3.1 TNF-Alpha: A Myocardial Depressant Factor
TNF-alpha is a proinflammatory cytokine with potent negative inotropic properties. Elevated levels of serumTNF-alpha were associated with depressed myocardial function . These TNF-alpha concentration- and time-dependent negative inotropic effects were reversible , and only recently appeared to be initiated by the activation of TNFR1 cell surface receptors. Treatment with anti-TNF mAb was shown to prevent myocardial dysfunction during experimental burn shock and in several cardiac pathologic conditions such as acute viral myocarditis and acute allograft rejection . The involvement of serum TNF-alpha in myocardial ischemia–reperfusion injury in the rat was indicated, as passive systemicimmunization against this TNF-alpha increased survival rates .
3.2 Primary Intramyocardial Synthesis of TNF-Alpha
In previous studies TNF-alpha was assumed to originate not from the ischemic heart but from systemic activated macrophages. We have demonstrated that primary TNF-alpha is synthesized in the ischemic isolated heart. As no TNF-alpha immunoreactivity was shown in the myocardium of 2 h of perfused control hearts, TNF-alpha cannot be derived in the cytoplasmic pool. In our study we deliberately used a blood-free perfusion model to exclude the possibility of involvement of systemic blood-borne factors in TNF-alpha production. However, we noted additional evidence that TNF-alpha is indeed synthesized de novo by the isolated heart in a relatively short ischemic time: Hearts treated with cycloheximide did not release TNF-alpha after 1 h of global ischemia.
By performing in vivo experimental regional ischemia, Herskowiz et al. found TNF-alpha messenger ribonucleic acid (mRNA) expression after only 30 min in the postischemic reperfused myocardium. Kapadia et al. demonstrated that when isolated hearts were stimulated with endotoxin in vitro, primary TNF messenger ribonucleic acid (mRNA) expression occurred within 30 min.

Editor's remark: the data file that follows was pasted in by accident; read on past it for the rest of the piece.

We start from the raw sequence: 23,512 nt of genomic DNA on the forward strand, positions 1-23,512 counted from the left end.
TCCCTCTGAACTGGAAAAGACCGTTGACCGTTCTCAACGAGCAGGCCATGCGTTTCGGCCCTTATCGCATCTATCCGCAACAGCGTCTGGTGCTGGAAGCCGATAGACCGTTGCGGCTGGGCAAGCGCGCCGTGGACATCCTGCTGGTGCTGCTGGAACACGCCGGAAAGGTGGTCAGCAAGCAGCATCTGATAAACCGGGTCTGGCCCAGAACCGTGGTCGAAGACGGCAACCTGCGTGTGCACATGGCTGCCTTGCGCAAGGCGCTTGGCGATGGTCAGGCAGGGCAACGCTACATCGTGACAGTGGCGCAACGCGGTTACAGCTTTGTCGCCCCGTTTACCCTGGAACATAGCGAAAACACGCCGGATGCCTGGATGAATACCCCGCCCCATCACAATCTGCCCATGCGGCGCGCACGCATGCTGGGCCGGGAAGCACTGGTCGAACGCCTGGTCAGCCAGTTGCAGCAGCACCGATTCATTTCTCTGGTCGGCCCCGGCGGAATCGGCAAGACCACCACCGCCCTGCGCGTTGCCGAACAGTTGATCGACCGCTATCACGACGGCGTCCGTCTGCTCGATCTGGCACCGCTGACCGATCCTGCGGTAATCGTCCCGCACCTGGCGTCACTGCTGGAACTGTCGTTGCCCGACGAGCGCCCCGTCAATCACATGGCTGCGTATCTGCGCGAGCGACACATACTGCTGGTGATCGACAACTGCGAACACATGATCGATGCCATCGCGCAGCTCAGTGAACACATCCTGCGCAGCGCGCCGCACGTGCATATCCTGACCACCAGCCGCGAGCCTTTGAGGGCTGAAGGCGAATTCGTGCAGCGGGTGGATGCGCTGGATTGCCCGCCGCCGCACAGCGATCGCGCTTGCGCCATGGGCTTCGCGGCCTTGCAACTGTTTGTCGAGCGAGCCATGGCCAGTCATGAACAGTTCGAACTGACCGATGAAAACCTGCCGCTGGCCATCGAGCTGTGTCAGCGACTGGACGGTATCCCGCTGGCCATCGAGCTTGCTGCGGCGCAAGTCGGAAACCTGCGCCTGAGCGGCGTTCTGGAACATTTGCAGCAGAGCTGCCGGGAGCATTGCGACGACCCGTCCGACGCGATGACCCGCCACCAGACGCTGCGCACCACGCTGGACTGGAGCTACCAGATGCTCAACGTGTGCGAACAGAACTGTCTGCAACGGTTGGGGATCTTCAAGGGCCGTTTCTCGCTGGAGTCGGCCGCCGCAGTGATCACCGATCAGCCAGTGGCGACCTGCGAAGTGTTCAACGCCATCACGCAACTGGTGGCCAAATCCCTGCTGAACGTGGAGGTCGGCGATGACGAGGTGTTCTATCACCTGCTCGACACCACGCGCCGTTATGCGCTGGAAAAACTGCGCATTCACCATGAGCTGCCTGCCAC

3.3 Sources of Intramyocardial TNF-Alpha
Immunohistochemical studies localized TNF-alpha to cardiac myocytes and to a lesser extent to endothelial cells and not to smooth muscle cells. TNF-alpha immunostaining was not apparent either in nonischemic normally perfused hearts or in hearts pretreated with anti-TNF mAb. The former findings emphasize the importance of ischemia to primary TNF-alpha induction or synthesis, whereas the latter strengthen the notion that TNF-alpha was neutralized not only in the effluent but probably in the tissue as well, and therefore its postischemic paracrine deleterious effect was eliminated. It is not unlikely that TNF-alpha release from the heart is derived quantitatively from different sources in various situations. Kapadia et al. found TNF-alpha in cardiac myocytes, endothelial and smooth muscle cells in endotoxin-stimulated isolated hearts; however, Herskowitz et al. found immunostaining of TNF-alpha in microvessels.
3.4 Possible Mechanisms for Anti-TNF Myocardial Protection
TNF-alpha is probably a linking milestone in the evolution of the ischemia-reperfusion injury. The negative inotropic effect of TNF-alpha is associated with decreased levels of intracellular calcium during the systolic contraction sequence and with decreased contractility. TNF-alpha is involved in the release of free radicals from the myocardium , a self-amplifying process, as free radical production has been shown to further increase TNF-alpha. TNF-alpha also acts by way of the NO pathway and causes myocardial dysfunction after ischemia .
Monoclonal antibodies against TNF-alpha (given in cardioplegic solution) saturate the extracellular environment of the ischemic heart, neutralize the TNF-alpha (released by the ischemic myocardium) and probably prevent the binding of TNF-alpha to TNFR1 receptors. Thus, a reasonable explanation for the cardioprotective effect of anti-TNF mAb might be that by eliminating TNF-alpha from the ischemic cascade, the entire snowball effect is significantly decreased, and therefore ischemic damage is also decreased. By a similar mechanism, soluble TNF-alpha binding proteins were shown to modulate the negative inotropic properties of TNF-alpha. However, we do not believe that TNF-alpha is the only factor responsible for the evolution of ischemic damage. By eliminating other factors (e.g., free radical scavenging) postischemic myocardial recovery is also improved, as all factors are probably linked.